Ezuma explains that the rise in elephant numbers has been occasioned by human settlements that have blocked the old elephant corridors used by the giant animals to migrate to other areas in the same ecosystem.
He says these corridors where they used to move easily from Queen Elizabeth to Virunga national park in DR Congo and to Mount Rwenzori and Kibale national parks and come back freely through the same corridors have been gradually blocked by human settlements.
“Of recent years the human population has increased and constructed in the corridors which has blocked the free movements of wildlife and this has caused the elephants to stray into people’s gardens enhancing conflicts within the community but on the other hand it has boosted tourism and Queen Elizabeth is one of the top tourist’s destinations in Uganda.”
Ezuma says such settlements in the elephant corridors include sub counties of Isango, Nyakiyumbu, Mukunyu, lake Katwe, Karusandara and Nyamwamba division in Kasese district.
“The destruction of animal habitats due to human activities compels the wild animals to enter human settlements in search of food and water leading to conflicts,” Ezuma observes.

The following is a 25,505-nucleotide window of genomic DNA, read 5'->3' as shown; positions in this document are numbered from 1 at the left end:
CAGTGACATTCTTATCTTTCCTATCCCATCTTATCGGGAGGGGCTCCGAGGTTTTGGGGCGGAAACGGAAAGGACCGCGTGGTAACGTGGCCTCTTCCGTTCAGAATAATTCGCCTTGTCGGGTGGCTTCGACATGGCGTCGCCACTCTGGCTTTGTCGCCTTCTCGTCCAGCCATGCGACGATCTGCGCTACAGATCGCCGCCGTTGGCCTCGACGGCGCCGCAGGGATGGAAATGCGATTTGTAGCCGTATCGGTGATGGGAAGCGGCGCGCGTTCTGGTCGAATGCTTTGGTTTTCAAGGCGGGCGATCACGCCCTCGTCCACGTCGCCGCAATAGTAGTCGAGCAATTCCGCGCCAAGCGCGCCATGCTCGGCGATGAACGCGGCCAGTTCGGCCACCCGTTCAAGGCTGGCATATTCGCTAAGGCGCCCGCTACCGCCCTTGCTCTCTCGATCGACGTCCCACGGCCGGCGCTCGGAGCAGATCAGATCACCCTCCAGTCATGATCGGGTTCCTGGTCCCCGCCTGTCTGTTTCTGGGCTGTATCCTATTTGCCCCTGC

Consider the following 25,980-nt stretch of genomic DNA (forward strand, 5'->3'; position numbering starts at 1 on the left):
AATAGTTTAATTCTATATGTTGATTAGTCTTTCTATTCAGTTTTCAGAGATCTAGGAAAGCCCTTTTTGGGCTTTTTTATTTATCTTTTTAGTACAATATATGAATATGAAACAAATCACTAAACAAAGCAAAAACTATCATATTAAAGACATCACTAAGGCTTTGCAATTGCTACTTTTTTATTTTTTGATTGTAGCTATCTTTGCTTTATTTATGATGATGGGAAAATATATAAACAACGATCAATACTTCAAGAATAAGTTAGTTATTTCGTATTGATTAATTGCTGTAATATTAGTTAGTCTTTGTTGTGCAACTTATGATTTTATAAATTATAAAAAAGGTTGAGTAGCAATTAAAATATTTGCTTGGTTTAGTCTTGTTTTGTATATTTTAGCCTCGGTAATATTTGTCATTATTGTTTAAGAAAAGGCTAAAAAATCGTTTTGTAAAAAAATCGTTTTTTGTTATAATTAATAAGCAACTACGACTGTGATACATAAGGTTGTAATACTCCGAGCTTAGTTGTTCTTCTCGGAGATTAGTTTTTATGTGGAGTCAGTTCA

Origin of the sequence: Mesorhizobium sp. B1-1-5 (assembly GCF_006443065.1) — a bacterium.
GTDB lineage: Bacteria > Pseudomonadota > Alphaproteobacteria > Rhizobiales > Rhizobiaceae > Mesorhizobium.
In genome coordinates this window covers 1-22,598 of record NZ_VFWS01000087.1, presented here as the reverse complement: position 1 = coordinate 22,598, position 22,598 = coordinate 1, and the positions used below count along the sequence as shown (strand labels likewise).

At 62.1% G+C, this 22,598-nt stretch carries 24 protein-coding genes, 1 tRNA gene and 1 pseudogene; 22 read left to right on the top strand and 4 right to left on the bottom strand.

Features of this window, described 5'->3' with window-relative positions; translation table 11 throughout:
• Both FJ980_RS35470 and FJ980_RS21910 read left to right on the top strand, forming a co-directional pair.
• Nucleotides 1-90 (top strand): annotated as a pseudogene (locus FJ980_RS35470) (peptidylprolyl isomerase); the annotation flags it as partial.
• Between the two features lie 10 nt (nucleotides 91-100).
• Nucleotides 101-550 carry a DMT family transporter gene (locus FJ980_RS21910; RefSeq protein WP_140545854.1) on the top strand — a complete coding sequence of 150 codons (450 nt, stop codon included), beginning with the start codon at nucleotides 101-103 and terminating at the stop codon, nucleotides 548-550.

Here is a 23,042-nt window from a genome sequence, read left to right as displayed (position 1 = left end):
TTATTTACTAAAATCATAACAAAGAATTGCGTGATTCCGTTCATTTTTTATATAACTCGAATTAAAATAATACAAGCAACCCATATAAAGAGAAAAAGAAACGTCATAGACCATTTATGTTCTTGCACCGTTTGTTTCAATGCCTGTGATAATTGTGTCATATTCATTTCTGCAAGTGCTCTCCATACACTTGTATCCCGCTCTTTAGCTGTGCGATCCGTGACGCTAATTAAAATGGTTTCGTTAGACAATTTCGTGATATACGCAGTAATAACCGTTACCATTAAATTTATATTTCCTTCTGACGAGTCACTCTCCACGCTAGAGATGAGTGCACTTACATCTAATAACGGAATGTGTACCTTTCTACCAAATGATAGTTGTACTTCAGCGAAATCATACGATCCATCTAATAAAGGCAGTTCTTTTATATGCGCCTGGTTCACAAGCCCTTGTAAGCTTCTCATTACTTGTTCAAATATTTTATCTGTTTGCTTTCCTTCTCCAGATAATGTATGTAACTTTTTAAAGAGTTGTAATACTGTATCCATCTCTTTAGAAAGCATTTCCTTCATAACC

However, to reduce on the human-wildlife conflicts, Ezuma says UWA has set up an electric fence in some parts of the park and also trained the communities at the periphery of the park to rear apiary that stays some problematic animals from straying into people’s gardens.
“Human population growth and periodic insurgencies have gradually curtailed the movement of elephants and other species, with villages and communities developing close to National Parks and migratory corridors. This has led to isolated elephant populations in the parks. As elephants struggle to meet their dietary needs in this restricted environment, instances of crop-raiding are on the increase” Mr Nicholas Muhesi, the project officer at Uganda Wildlife Research and Training Institute says.
He says at the local level, the greatest threat to elephants is habitat loss which is driven by Uganda’s rapid human population growth and demand for agricultural land.
Muhesi argues that the elephant remains one of the most treasured animals in the national park and thus the need for all people in Kasese to jealously protect it.
Other factors for the growing numbers
The National Geographic maintains that despite a widespread decline of elephants across Africa in recent years, Uganda has reported a rise in the latter’s population.